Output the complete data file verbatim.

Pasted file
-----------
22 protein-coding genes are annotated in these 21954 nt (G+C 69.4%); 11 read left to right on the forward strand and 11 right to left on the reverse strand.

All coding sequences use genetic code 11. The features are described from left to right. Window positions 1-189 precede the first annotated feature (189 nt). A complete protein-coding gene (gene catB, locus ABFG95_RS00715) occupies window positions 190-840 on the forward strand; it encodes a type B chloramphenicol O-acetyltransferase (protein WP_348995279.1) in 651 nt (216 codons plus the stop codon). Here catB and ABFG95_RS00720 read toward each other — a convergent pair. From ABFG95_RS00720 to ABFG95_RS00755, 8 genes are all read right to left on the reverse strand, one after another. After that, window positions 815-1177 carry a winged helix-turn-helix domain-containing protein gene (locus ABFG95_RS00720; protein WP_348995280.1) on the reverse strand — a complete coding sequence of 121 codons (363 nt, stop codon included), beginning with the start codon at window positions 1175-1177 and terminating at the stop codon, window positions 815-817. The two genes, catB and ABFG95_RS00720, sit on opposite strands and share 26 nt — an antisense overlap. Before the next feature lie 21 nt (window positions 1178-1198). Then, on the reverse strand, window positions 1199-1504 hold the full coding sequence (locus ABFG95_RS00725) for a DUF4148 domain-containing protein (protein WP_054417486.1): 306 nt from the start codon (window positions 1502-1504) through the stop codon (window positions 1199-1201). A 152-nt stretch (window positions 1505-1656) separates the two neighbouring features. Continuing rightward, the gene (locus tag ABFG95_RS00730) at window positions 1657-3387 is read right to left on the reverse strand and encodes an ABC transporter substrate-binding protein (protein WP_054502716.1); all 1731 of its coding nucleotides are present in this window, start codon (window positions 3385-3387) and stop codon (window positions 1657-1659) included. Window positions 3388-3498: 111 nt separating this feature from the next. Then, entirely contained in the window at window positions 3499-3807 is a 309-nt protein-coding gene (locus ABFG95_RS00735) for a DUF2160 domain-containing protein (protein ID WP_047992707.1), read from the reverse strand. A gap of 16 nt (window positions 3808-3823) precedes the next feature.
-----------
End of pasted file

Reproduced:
22 protein-coding genes are annotated in these 21954 nt (G+C 69.4%); 11 read left to right on the forward strand and 11 right to left on the reverse strand.

All coding sequences use genetic code 11. The features are described from left to right. Window positions 1-189 precede the first annotated feature (189 nt). A complete protein-coding gene (gene catB, locus ABFG95_RS00715) occupies window positions 190-840 on the forward strand; it encodes a type B chloramphenicol O-acetyltransferase (protein WP_348995279.1) in 651 nt (216 codons plus the stop codon). Here catB and ABFG95_RS00720 read toward each other — a convergent pair. From ABFG95_RS00720 to ABFG95_RS00755, 8 genes are all read right to left on the reverse strand, one after another. After that, window positions 815-1177 carry a winged helix-turn-helix domain-containing protein gene (locus ABFG95_RS00720; protein WP_348995280.1) on the reverse strand — a complete coding sequence of 121 codons (363 nt, stop codon included), beginning with the start codon at window positions 1175-1177 and terminating at the stop codon, window positions 815-817. The two genes, catB and ABFG95_RS00720, sit on opposite strands and share 26 nt — an antisense overlap. Before the next feature lie 21 nt (window positions 1178-1198). Then, on the reverse strand, window positions 1199-1504 hold the full coding sequence (locus ABFG95_RS00725) for a DUF4148 domain-containing protein (protein WP_054417486.1): 306 nt from the start codon (window positions 1502-1504) through the stop codon (window positions 1199-1201). A 152-nt stretch (window positions 1505-1656) separates the two neighbouring features. Continuing rightward, the gene (locus tag ABFG95_RS00730) at window positions 1657-3387 is read right to left on the reverse strand and encodes an ABC transporter substrate-binding protein (protein WP_054502716.1); all 1731 of its coding nucleotides are present in this window, start codon (window positions 3385-3387) and stop codon (window positions 1657-1659) included. Window positions 3388-3498: 111 nt separating this feature from the next. Then, entirely contained in the window at window positions 3499-3807 is a 309-nt protein-coding gene (locus ABFG95_RS00735) for a DUF2160 domain-containing protein (protein ID WP_047992707.1), read from the reverse strand. A gap of 16 nt (window positions 3808-3823) precedes the next feature.